Li's visit to India full of hope

Updated: 2013-05-17 08:34

By Rup Narayan Das (China Daily)

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Premier Li Keqiang's May 19-20 visit to India is significant for at least two reasons. This is his first visit abroad after being elected premier, indicating the importance China, especially Li, attaches to India. Also, Li's visit takes place close on the heels of a successful meeting between President Xi Jinping and Indian Prime Minister Manmohan Singh on the sidelines of the BRICS summit in Durban in March, where the two leaders discussed issues of mutual interest for the first time.

In between, senior diplomats of the two countries have held talks, the most significant being the one during the recent visit of India's External Affairs Minister Salman Khurshid to China. The visit of Khurshid, who has been consistent in his approach to relations with China, prepared the ground for the Chinese premier's visit to New Delhi.

Khurshid has presumably established a good personal chemistry with Chinese leaders, which is essential for diplomatic parleys. The deals the two countries may sign in New Delhi would entail a high degree of mutual sensitivity and space for mutual adjustments, which conforms to oriental wisdom and which should permeate Sino-Indian relations.

Over the years, diplomats and defense personnel of the two countries have benefited from bilateral dealings. And if the two sides are comfortable and enjoy the spirit of bonhomie while dealing with each other, many intractable issues can be smoothened out.

Li's visit to India (as did Khurshid's to China) takes place in the backdrop of the recent standoff between the two countries' armies in the western sector of the undefined and undemarcated Line of Actual Control between India and China in mid-April. But the two neighbors handled the issue deftly and prevented tensions from escalating further, which clearly reflects the maturity of Sino-Indian relationship today.

The fact that such irritants have not stymied the friendly ties between the two countries and their peoples also indicates the resilience of their relationship. But such incidents should neither be trivialized nor ignored. It is likely, therefore, that discussions on the border issue will dominate the talks between Li and his Indian counterpart in New Delhi, even though the two countries have separate mechanisms to deal with the issue.

Media reports suggest that a new set of confidence building measures, which would include border management, could be initiated (and even agreed on) during Li's visit to India. Since these are complex issues, a lot of hard work will be required to fine-tune such agreements. But it is highly likely that the two sides will sign a joint declaration envisioning the road ahead.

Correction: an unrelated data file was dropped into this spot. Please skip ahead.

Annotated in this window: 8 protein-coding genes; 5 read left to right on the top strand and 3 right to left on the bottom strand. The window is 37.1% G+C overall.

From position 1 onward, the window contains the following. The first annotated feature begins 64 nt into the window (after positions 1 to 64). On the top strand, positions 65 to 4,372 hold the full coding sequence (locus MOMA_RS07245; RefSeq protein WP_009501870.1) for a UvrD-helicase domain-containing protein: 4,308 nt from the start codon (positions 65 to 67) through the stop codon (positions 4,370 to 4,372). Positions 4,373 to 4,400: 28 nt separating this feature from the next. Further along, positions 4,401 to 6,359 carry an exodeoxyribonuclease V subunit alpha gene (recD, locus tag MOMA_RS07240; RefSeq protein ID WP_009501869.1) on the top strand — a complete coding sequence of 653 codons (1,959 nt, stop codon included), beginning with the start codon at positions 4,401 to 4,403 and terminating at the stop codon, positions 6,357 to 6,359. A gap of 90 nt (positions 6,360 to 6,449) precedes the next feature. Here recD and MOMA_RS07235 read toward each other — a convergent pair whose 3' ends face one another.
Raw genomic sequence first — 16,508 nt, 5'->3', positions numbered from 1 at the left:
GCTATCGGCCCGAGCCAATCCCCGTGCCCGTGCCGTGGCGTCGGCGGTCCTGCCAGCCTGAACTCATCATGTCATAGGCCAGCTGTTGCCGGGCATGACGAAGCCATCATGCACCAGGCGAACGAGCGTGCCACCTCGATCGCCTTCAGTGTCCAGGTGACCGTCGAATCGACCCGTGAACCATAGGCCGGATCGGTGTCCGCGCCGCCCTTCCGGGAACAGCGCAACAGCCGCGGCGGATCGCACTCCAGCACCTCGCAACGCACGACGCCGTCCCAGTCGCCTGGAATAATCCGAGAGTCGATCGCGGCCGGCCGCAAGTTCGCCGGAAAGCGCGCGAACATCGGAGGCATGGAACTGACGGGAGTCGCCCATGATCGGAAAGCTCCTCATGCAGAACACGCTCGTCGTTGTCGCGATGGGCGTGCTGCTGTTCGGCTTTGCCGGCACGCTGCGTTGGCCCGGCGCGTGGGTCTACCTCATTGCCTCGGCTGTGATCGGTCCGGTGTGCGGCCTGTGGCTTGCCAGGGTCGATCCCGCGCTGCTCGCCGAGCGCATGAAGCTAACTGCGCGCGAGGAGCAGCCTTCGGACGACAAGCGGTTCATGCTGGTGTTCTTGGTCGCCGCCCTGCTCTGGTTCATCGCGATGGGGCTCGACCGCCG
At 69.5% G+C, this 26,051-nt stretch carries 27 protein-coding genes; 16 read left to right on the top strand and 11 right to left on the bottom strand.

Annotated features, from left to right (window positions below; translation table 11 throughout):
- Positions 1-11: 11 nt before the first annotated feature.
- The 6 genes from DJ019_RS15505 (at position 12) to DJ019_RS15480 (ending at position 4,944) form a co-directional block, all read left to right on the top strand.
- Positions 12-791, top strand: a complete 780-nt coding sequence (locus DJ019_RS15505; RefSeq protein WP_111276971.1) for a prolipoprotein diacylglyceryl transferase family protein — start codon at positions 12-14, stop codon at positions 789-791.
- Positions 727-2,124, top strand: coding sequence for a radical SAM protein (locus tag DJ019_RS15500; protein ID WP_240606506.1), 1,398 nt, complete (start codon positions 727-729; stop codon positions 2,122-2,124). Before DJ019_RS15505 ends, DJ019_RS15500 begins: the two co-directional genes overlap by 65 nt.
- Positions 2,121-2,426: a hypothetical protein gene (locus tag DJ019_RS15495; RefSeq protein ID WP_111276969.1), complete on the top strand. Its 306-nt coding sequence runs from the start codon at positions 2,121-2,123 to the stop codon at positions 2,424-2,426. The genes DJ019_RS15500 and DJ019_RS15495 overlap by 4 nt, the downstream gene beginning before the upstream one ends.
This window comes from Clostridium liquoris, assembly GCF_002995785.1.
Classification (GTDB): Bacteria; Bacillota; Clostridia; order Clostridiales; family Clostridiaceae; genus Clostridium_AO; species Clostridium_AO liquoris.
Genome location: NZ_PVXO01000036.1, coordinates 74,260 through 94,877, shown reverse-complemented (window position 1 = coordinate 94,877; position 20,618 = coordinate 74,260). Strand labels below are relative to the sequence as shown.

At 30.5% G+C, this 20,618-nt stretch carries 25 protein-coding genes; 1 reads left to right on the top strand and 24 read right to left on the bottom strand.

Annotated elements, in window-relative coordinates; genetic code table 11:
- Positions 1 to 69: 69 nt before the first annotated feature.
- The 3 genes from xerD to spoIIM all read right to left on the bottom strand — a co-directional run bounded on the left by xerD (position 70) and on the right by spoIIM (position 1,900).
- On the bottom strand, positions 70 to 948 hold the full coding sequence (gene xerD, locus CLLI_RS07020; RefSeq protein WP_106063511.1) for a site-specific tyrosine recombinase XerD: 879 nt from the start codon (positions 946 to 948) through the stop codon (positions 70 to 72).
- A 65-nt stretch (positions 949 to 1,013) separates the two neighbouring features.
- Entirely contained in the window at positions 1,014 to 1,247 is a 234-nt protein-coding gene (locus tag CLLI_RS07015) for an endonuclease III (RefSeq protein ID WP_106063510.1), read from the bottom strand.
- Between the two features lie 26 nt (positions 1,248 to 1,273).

Trade will be another important issue in the comprehensive dialogue between China and India in New Delhi. The volume of Sino-Indian trade was more than $73 billion in 2011. And though it fell to $66 billion last year, it is expected to reach $100 billion by 2015. Trade thus plays a significant role in bilateral relations, although the 24 percent drop in Indian exports to China last year has raised concerns in India.

On the security front, positive political vibes between China and India will have a cascading effect on their militaries. Every country has the right to safeguard its sovereignty and territorial integrity in times of threat as well as peace. But a nation's security is more than just defense preparedness; it is also a matter of political trust. As such, it would be unrealistic to burden the two countries' militaries with developing political trust, because that is a job for the political class and diplomats to pursue.

Nevertheless, defense cooperation and military exchanges are always welcome and desirable, because they are like subsets of an over-arching complex and sensitive relationship between the two countries.

As far as media coverage is concerned, it depends to a large extent on the nature of the two countries' relationship. In India, for example, the job of the media is to inform and educate the people and refrain from negative reporting.

The challenge before the two countries' leaderships, defense personnel, diplomats, bureaucrats, media and think tanks - in fact, all the stakeholders - is to maintain the momentum and take bilateral ties to greater heights to help the peoples of the two countries to prosper and promote regional and global peace.

The author is a senior fellow at the Institute for Defence Studies and Analyses, New Delhi. The views in the article are his personal.

(China Daily 05/17/2013 page9)